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You can be forgiven

HAVE you ever bitterly regretted something you did? It can be very difficult for someone who habitually tries hard to do the right thing to face up to the fact that a mistake has been made. A woman suddenly realized that some of the actions she had recently taken had been wrong. At the time they had seemed right; she had even been congratulated on them by others. But now bitter remorse came as she admitted her mistake. How could she have done this? That circumstances seemed to have pushed her into it was no excuse.

She prayed to God, divine Love, to open her eyes to the sin in her consciousness and to strengthen and comfort her so that she could overcome it. She resisted the temptation merely to try to forget the subject or to think of the good things she had done in the situation as a sop to her conscience. She wanted the mental processes that had caused the mistake tobe fully uncovered and corrected, not glossed over.

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Mary Baker Eddy, the Discoverer and Founder of Christian Science, writes, ``However keenly the human affections yearn to forgive a mistake, and pass a friend over it smoothly, one's sympathy can neither atone for error, advance individual growth, nor change this immutable decree of Love: `Keep My commandments.' The guerdon of meritorious faith or trustworthiness rests on being willing to work alone with God and for Him, -- willing to suffer patiently for error until all error is destroyed and His rod and His staff comfort you.''1

There are many comforting passages in the Bible which tell us that God, our loving Father-Mother, forgives us of our sins, when they are given up. For example, ``Let the wicked forsake his way, and the unrighteous man his thoughts: and let him return unto the Lord, and he will have mercy upon him; and to our God, for he will abundantly pardon.''2 And Christ Jesus said, ``God sent not his Son into the world to condemn the world; but that the world through him might be saved.''3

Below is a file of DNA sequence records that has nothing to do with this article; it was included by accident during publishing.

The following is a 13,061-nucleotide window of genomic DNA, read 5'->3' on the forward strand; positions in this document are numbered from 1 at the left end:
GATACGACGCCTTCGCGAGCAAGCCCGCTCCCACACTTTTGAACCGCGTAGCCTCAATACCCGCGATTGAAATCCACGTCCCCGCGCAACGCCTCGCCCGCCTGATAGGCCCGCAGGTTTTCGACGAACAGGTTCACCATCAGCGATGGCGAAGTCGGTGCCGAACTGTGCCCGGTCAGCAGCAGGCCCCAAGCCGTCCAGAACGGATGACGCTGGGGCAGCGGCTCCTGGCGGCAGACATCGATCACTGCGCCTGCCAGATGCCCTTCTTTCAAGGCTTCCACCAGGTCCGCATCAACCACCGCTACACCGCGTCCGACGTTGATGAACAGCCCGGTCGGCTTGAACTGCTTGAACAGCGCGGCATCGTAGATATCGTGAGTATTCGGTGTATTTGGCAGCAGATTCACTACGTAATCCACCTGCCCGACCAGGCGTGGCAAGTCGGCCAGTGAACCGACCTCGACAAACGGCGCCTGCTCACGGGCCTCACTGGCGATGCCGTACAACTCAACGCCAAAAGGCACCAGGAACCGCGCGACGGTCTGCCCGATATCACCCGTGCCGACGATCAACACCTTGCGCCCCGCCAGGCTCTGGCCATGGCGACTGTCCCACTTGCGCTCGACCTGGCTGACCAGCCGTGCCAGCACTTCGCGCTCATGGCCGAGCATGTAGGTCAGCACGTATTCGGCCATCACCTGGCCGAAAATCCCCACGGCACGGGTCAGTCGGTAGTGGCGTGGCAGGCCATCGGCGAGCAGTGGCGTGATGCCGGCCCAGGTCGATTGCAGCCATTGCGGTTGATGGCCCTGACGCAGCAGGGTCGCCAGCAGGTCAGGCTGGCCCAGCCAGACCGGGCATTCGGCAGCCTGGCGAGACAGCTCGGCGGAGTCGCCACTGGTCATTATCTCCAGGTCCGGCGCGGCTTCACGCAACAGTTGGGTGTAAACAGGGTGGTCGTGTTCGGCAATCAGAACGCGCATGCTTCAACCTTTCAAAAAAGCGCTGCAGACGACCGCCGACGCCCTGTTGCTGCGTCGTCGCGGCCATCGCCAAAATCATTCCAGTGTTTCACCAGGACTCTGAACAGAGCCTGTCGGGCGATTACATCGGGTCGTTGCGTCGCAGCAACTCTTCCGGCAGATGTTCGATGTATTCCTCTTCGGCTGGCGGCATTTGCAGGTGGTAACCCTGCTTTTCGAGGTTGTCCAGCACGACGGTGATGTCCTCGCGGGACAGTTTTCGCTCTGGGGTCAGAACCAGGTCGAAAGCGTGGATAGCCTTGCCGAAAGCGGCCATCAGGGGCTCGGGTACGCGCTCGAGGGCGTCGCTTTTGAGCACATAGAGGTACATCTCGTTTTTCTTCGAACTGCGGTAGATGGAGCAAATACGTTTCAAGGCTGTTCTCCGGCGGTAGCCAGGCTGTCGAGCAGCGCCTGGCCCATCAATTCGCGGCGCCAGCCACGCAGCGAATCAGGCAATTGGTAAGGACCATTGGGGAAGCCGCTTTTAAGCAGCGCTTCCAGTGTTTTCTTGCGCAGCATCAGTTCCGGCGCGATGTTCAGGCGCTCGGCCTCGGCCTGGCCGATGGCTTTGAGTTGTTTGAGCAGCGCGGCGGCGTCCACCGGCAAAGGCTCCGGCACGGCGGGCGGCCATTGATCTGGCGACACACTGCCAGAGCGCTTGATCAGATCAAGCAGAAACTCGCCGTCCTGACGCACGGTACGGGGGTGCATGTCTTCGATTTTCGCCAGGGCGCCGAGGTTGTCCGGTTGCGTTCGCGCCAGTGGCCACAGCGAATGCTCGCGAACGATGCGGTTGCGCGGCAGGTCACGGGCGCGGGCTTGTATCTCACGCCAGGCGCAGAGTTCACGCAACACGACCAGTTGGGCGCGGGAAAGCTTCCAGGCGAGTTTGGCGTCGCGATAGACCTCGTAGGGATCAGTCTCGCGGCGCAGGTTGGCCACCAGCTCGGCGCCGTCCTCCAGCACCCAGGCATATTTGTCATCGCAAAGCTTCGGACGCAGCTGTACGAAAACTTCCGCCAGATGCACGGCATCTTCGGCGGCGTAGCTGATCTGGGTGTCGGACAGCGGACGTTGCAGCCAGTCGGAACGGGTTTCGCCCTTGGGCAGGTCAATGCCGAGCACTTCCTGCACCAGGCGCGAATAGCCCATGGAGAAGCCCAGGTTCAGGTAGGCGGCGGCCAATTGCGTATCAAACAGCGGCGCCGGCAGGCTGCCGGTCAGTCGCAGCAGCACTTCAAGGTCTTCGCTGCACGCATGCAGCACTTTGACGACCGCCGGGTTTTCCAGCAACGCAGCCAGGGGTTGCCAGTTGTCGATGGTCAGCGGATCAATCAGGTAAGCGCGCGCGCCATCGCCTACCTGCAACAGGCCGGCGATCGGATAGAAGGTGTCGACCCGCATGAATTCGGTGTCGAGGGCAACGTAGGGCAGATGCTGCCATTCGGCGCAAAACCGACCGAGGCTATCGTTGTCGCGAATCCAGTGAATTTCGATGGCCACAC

The process of recognizing and giving up sin can be a painful one. But whenwe are totally dedicated to overcomingsin, we come to see that we are not meant to keep writhing in the mire of selfrecrimination. Our true nature isn't asinful mortal, either condemned or self-condemning. God created man spiritually pure and upright, and that's our actual status, which is brought to light through purification of thought. The fact that man is spiritually perfect now is what makes such purification possible and inevitable.

The woman realized that her continued self-condemnation was preventing her from glorifying God and from discerning her genuine, sinless selfhood. It was preventing her from vigorously knowing that He is loving and caring for all His creation and that His good is the only power. Determined to gain from the experience, the woman made more efforts to purify her thought. She saw the need to be more alert to God's will, to pray with total spiritual commitment, before rushing into decisions. Actions she took as a resultof this eye-opening experience benefited others considerably. Also she became less self-righteous, and more understanding toward others who had made mistakes.

If we've done something wrong, we need to admit it. But we also have to give up the tendency to sin, feel God's healing mercy and forgiveness pouring into our thought, and then leave the episode behind. Listening through prayer for God's guidance, and obediently and joyfully following it, diminish the number of mistakes we make. And since, as the Bible says, God made us in His own image, this is a natural process, for it is our true nature as His offspring to be sinless.

In our daily efforts to realize and demonstrate more of our likeness to Him, we might glorify our creator as did the New Testament writer who affirmed, ``Now unto him that is able to keep you from falling, and to present you faultless before the presence of his glory with exceeding joy, to the only wise God our Saviour, be glory and majesty, dominion and power, both now and ever.''4

1Miscellaneous Writings, p. 118. 2Isaiah 55:7. 3John 3:17. 4Jude 1:24, 25.

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You can find more articles like this one in the Christian Science Sentinel, a weekly magazine. DAILY BIBLE VERSE: Turn thou to thy God: keep mercy and judgment, and wait on thy God continually. Hosea 12:6

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